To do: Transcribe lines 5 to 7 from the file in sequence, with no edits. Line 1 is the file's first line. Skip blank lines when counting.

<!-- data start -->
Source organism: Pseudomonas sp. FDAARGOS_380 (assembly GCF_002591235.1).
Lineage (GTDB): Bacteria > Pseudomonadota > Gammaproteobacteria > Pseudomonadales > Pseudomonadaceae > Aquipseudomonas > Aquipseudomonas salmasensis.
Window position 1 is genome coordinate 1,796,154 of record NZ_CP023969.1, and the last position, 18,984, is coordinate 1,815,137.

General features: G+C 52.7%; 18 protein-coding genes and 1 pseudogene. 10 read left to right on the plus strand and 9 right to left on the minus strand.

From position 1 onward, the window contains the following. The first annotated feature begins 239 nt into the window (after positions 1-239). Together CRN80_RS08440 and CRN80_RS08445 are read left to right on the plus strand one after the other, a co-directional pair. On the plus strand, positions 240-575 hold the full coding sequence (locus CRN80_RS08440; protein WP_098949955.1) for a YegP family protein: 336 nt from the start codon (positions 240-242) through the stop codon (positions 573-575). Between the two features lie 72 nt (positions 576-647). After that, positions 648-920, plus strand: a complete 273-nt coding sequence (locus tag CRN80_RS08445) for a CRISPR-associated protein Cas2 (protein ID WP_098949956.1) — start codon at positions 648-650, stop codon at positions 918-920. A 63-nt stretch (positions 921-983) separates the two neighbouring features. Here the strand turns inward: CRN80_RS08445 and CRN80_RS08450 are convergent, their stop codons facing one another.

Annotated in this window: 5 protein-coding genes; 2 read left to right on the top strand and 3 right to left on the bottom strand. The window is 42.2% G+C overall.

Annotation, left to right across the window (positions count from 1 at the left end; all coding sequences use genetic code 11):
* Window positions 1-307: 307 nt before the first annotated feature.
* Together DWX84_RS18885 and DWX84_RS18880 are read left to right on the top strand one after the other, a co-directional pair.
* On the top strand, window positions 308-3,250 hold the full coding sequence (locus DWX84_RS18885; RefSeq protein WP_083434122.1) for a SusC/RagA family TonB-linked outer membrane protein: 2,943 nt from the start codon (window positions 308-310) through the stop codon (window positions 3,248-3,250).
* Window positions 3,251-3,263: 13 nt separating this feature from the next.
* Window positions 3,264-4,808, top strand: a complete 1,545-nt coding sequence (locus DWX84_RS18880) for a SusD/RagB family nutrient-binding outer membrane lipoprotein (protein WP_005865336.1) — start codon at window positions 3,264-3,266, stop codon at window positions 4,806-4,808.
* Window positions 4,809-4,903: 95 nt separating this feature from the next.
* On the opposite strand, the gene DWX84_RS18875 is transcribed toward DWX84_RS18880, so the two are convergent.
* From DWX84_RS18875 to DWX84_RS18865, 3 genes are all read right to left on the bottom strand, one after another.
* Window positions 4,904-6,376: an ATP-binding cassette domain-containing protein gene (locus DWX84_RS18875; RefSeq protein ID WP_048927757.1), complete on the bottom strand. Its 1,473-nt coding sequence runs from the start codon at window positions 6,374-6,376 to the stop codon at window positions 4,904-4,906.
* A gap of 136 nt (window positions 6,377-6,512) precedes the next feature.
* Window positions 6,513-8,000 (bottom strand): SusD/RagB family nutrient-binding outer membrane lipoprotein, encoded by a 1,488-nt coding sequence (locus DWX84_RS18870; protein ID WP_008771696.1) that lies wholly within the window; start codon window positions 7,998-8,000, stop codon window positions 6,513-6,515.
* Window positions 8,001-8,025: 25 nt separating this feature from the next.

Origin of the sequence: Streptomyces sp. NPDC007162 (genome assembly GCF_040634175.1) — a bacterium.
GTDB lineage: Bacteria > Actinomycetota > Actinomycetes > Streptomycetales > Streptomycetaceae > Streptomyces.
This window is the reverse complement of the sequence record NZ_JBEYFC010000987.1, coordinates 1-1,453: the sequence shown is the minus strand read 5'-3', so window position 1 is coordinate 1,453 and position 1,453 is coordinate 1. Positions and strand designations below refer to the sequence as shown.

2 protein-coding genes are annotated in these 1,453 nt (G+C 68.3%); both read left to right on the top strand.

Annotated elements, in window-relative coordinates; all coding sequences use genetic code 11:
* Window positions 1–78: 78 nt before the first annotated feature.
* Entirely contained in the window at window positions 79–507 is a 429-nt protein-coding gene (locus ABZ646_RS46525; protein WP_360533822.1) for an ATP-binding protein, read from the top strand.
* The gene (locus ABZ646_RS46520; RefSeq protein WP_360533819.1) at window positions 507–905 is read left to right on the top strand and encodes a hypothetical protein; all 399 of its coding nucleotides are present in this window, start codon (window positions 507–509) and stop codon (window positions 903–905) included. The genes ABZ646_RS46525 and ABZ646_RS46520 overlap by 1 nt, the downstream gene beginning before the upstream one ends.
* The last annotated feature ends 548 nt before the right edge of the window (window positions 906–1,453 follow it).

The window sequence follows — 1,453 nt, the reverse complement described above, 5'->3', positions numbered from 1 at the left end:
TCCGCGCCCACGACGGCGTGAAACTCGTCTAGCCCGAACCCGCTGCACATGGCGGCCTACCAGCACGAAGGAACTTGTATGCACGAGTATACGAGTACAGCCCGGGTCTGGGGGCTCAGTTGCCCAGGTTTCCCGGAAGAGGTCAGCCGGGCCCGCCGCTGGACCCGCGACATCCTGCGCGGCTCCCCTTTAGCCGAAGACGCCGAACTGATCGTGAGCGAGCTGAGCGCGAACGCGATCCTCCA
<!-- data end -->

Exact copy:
From position 1 onward, the window contains the following. The first annotated feature begins 239 nt into the window (after positions 1-239). Together CRN80_RS08440 and CRN80_RS08445 are read left to right on the plus strand one after the other, a co-directional pair. On the plus strand, positions 240-575 hold the full coding sequence (locus CRN80_RS08440; protein WP_098949955.1) for a YegP family protein: 336 nt from the start codon (positions 240-242) through the stop codon (positions 573-575). Between the two features lie 72 nt (positions 576-647). After that, positions 648-920, plus strand: a complete 273-nt coding sequence (locus tag CRN80_RS08445) for a CRISPR-associated protein Cas2 (protein ID WP_098949956.1) — start codon at positions 648-650, stop codon at positions 918-920. A 63-nt stretch (positions 921-983) separates the two neighbouring features. Here the strand turns inward: CRN80_RS08445 and CRN80_RS08450 are convergent, their stop codons facing one another.

Annotated in this window: 5 protein-coding genes; 2 read left to right on the top strand and 3 right to left on the bottom strand. The window is 42.2% G+C overall.

Annotation, left to right across the window (positions count from 1 at the left end; all coding sequences use genetic code 11):